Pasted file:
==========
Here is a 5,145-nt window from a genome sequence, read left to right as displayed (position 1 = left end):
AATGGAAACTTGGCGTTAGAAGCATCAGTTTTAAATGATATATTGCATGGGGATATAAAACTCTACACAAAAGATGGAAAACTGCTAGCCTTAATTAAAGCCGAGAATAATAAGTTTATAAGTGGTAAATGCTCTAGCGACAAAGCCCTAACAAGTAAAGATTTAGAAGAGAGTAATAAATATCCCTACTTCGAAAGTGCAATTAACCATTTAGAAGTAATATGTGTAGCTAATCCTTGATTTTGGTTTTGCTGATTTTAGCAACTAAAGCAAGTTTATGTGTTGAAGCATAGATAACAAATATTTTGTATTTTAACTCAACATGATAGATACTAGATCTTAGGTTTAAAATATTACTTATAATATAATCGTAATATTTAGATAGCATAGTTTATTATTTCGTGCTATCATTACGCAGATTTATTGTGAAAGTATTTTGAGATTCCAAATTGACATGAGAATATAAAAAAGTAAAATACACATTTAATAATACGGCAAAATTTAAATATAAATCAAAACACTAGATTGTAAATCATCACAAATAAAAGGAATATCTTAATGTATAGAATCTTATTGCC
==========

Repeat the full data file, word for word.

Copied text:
Here is a 5,145-nt window from a genome sequence, read left to right as displayed (position 1 = left end):
AATGGAAACTTGGCGTTAGAAGCATCAGTTTTAAATGATATATTGCATGGGGATATAAAACTCTACACAAAAGATGGAAAACTGCTAGCCTTAATTAAAGCCGAGAATAATAAGTTTATAAGTGGTAAATGCTCTAGCGACAAAGCCCTAACAAGTAAAGATTTAGAAGAGAGTAATAAATATCCCTACTTCGAAAGTGCAATTAACCATTTAGAAGTAATATGTGTAGCTAATCCTTGATTTTGGTTTTGCTGATTTTAGCAACTAAAGCAAGTTTATGTGTTGAAGCATAGATAACAAATATTTTGTATTTTAACTCAACATGATAGATACTAGATCTTAGGTTTAAAATATTACTTATAATATAATCGTAATATTTAGATAGCATAGTTTATTATTTCGTGCTATCATTACGCAGATTTATTGTGAAAGTATTTTGAGATTCCAAATTGACATGAGAATATAAAAAAGTAAAATACACATTTAATAATACGGCAAAATTTAAATATAAATCAAAACACTAGATTGTAAATCATCACAAATAAAAGGAATATCTTAATGTATAGAATCTTATTGCC